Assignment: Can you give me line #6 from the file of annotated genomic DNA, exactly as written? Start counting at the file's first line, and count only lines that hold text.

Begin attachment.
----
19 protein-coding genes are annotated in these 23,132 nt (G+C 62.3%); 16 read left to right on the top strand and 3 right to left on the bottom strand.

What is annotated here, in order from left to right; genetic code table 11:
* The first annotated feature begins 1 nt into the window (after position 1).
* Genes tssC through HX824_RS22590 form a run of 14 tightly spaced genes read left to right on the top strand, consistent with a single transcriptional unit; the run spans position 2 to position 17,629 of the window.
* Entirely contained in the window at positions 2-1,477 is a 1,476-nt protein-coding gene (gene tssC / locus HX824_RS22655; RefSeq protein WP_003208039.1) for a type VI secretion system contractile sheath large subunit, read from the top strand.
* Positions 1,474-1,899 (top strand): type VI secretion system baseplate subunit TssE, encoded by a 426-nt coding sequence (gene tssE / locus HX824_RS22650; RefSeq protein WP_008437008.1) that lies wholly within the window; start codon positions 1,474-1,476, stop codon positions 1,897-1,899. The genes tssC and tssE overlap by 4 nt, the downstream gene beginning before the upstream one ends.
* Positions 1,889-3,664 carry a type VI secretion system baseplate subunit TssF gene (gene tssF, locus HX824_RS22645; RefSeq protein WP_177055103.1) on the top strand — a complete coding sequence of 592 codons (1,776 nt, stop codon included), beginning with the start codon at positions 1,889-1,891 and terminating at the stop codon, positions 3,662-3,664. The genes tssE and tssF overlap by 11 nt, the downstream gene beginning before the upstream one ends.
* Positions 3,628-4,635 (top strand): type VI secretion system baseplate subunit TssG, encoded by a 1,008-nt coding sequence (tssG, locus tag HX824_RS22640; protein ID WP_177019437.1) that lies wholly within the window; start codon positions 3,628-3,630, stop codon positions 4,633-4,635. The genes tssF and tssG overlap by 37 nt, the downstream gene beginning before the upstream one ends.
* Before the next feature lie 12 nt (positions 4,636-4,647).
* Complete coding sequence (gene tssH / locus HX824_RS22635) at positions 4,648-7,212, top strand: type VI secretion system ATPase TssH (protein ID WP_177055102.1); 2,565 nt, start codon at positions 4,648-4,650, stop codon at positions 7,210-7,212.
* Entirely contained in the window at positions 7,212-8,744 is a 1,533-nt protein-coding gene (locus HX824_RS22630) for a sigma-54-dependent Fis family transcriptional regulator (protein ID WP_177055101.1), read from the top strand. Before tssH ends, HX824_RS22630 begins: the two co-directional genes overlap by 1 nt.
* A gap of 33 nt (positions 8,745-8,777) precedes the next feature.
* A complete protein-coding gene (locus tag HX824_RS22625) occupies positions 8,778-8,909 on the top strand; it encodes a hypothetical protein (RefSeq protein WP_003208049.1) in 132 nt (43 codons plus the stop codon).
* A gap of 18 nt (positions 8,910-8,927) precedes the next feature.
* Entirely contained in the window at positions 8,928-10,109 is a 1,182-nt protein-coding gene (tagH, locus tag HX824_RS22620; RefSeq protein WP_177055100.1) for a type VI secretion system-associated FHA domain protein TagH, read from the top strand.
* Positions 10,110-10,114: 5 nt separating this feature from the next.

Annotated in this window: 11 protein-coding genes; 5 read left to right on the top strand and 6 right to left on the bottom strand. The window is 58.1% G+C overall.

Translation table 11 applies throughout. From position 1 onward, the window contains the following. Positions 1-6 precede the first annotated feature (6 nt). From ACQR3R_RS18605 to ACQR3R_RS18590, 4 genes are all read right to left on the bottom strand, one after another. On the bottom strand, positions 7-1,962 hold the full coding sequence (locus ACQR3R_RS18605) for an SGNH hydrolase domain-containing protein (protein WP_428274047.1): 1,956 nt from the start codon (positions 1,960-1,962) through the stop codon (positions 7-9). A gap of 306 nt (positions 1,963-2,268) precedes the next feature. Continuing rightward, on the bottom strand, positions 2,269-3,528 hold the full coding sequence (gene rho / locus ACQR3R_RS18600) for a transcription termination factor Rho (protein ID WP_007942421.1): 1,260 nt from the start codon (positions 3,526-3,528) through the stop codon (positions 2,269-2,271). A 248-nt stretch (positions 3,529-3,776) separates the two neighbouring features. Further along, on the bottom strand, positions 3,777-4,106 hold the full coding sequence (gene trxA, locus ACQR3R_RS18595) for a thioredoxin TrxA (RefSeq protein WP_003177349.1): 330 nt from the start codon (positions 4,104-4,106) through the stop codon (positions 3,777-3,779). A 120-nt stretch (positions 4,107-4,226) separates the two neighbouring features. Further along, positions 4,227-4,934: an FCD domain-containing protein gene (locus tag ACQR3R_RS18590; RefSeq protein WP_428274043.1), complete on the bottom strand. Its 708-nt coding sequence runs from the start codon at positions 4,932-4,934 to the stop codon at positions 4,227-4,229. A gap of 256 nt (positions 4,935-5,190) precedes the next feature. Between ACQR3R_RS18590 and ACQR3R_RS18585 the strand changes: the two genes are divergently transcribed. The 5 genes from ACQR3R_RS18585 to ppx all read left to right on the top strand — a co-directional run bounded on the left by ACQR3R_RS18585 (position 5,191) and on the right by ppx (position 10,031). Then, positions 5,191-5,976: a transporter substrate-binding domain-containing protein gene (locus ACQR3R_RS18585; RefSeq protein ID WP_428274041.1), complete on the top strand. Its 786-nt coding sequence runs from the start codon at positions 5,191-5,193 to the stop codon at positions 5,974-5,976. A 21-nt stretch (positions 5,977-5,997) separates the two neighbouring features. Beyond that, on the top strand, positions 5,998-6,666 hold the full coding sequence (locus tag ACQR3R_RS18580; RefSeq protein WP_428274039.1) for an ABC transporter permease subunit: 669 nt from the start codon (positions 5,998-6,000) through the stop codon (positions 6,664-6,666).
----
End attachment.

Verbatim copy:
* Positions 1,474-1,899 (top strand): type VI secretion system baseplate subunit TssE, encoded by a 426-nt coding sequence (gene tssE / locus HX824_RS22650; RefSeq protein WP_008437008.1) that lies wholly within the window; start codon positions 1,474-1,476, stop codon positions 1,897-1,899. The genes tssC and tssE overlap by 4 nt, the downstream gene beginning before the upstream one ends.